Liberal Arts

Triple-threat Josh Radnor (How I Met Your Mother) dives into somewhat more mainstream waters than with his previous feature, Happythankyoumoreplease, this time telling a story about Jesse, a 35-year-old man-boy who seeks refuge from mundane life in books and still waxes nostalgic for his salad days as a student at a prestigious liberal arts college. When Jesse goes back to his alma mater for a retirement bash for his favorite professor (Richard Jenkins), a budding friendship and mutual attraction with Zibby (Elizabeth Olsen) a brainy, fresh-faced 19-year-old undergrad, serves as a catalyst for him to question the direction (or lack thereof) his life has taken since college.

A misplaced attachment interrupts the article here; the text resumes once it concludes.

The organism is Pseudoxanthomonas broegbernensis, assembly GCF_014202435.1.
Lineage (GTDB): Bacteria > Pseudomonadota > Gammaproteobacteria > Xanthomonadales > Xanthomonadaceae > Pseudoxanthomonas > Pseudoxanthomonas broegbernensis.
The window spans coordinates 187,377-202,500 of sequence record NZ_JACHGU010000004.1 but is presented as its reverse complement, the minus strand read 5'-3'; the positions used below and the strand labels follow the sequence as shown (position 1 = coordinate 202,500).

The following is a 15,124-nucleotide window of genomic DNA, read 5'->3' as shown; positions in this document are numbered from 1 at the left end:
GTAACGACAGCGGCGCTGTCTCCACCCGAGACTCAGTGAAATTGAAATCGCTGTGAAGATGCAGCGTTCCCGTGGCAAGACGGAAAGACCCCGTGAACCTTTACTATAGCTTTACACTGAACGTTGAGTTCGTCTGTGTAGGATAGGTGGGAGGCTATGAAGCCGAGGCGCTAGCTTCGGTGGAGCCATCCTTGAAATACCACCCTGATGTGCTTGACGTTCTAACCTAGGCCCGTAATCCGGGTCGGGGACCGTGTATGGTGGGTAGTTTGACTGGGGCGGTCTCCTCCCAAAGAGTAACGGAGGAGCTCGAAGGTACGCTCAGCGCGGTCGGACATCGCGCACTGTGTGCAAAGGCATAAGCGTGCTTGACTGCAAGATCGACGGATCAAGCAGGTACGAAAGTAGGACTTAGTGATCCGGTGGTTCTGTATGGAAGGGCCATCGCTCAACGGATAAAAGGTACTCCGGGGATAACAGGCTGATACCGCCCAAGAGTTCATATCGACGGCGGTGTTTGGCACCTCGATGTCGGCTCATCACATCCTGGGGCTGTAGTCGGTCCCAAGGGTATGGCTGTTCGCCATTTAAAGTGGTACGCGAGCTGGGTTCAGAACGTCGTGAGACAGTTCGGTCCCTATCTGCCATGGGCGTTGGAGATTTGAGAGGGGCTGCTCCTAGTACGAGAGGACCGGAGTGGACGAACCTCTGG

This is slightly longer than the capsule review I’m technically allowed, but if we subtract the part that’s synopsizing the plot for you, on the balance I think we’re still okay here, so I’ll add this: The more I see of Radnor, the more I like him. He Skyped in for a post-screening Q&A at SIFF, and he came across as smart, engaging, and seeking constantly to self-critique and improve as a writer-director. Liberal Arts isn’t a perfect film – it really would have benefited from someone having a little more at stake here, or from pushing a little farther with Jenkins’ tragically bereft recent retiree and there’s a side story involving a depressed student Jesse befriends that plays out a bit too predictably. But overall this is an enjoyable story, with abundant lovely shots that evoke Radnor’s fond memories of his own liberal arts alma mater, Kenyon College, where the film was shot. Zac Efron has a delightfully funny, surprisingly spot-on turn in a minor role as a spacey would-be philosopher, and actually avoids breaking into song and dance numbers for the duration.